Did you have a nice Memorial Day weekend? I hope so. This was the first in ages that I wasn't at a "traditional" job. So I was free and fortunate to be able to attend a local Memorial Day service. I posted about it here.
Earlier in May, Elizabeth Shown Mills shared a link on facebook about a lecture being given by University of Georgia History Professor Stephen Berry. It was about coroners in the 19th century South. From lecture summary: "He discussed the role of a coroner as an agent of the state and talked about the records created from coroner inquests. He argued that coroners can shed light on the emerging patterns of death within a society…"
It was a highly informative and very interesting lecture. As of this writing, it is still available (free!) on C-Span.org.
I was able to visit a couple of cemeteries this month. One I wrote about for yesterday's post. The other was "the older one" across the way. I was looking for a specific grave. Thankfully, I found it – on the opposite end from which I started. You know how that goes.
That's ok. I don't think I could ever rush through a cemetery in the mountains.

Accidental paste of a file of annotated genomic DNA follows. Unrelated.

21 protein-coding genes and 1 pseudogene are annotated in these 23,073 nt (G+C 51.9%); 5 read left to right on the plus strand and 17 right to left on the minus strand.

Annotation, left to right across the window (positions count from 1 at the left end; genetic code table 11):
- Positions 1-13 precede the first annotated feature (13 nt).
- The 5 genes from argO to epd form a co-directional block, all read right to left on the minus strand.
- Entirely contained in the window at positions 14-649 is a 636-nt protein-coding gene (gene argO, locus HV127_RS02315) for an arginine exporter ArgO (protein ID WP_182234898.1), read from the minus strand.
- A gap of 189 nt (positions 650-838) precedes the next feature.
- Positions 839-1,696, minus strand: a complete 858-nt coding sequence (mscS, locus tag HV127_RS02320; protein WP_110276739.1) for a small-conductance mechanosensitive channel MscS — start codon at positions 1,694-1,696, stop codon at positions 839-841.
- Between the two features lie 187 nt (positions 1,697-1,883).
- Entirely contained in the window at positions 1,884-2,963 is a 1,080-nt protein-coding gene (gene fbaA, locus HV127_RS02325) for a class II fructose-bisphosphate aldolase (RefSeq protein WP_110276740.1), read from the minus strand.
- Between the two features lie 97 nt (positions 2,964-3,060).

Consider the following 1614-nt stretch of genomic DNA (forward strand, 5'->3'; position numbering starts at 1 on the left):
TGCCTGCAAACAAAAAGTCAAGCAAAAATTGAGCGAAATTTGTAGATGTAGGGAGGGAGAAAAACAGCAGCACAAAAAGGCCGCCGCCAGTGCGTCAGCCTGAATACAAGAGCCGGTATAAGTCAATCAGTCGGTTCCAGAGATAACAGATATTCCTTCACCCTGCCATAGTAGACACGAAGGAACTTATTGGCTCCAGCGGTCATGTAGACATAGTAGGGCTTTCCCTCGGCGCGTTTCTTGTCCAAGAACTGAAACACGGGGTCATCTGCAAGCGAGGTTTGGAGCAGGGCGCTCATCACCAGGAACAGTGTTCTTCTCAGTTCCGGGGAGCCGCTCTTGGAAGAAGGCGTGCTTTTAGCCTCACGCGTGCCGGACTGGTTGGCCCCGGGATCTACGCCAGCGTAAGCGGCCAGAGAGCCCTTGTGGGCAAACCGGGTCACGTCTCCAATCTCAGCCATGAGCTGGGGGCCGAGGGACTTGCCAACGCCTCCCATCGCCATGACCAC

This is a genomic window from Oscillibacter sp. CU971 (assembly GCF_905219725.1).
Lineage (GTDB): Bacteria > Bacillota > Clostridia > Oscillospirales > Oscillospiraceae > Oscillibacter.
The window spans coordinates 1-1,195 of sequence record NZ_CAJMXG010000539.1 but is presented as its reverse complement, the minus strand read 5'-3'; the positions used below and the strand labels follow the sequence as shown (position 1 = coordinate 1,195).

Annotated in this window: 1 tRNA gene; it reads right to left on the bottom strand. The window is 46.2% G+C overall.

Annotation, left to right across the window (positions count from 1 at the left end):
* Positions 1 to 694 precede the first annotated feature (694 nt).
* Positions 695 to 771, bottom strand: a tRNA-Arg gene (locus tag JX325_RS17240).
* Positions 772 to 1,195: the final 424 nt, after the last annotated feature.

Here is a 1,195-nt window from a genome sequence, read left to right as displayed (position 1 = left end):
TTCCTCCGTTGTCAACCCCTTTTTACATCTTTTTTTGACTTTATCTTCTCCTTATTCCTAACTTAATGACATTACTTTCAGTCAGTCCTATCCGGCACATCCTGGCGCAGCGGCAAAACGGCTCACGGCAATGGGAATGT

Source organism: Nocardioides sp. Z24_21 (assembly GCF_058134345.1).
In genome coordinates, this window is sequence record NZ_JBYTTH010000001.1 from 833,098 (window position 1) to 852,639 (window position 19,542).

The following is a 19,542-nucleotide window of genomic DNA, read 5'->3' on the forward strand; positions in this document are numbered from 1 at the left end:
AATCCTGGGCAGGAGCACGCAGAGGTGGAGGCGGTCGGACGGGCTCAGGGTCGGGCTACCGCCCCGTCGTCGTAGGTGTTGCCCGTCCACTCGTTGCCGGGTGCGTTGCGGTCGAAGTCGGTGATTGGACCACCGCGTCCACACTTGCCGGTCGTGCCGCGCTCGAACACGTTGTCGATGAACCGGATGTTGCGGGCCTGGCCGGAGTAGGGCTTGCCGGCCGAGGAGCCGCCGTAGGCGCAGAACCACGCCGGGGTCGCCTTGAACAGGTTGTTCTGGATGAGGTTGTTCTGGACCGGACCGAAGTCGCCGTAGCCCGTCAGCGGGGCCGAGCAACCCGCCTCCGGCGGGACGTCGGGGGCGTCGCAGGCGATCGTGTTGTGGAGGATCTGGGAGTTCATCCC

I posted 17 times last month. Not too bad! The three most viewed posts from that grouping are -
- Hubert P. Peevy & Bona Allen, Inc.
- Remember the Rhona. Remember Clinton Whitehead.
- Sudderth Family: 3 Years, 3 Deaths, 1 Tombstone (Causes of Death Defined)
I was really happy to see #2 up there. I enjoyed writing the post, and think the plight of those soldiers is an under told story. The post that received the least attention was Poem Turned Epitaph for Mrs. Clarra Williams. The poem is titled A Death-Bed. It's only two verses (stanzas?), but I think quite lovely. Maybe give it a look?
There was a tie for the most pinned post of May:
Top Tweet goes to -
I enjoyed writing that one, too. And finally, the most engagement on facebook came with a photo I shared from Trinity Church Cemetery in Gwinnett County, Georgia:
If you missed any of the posts linked above, please check them out. Thank-you so much for continuing to follow Southern Graves.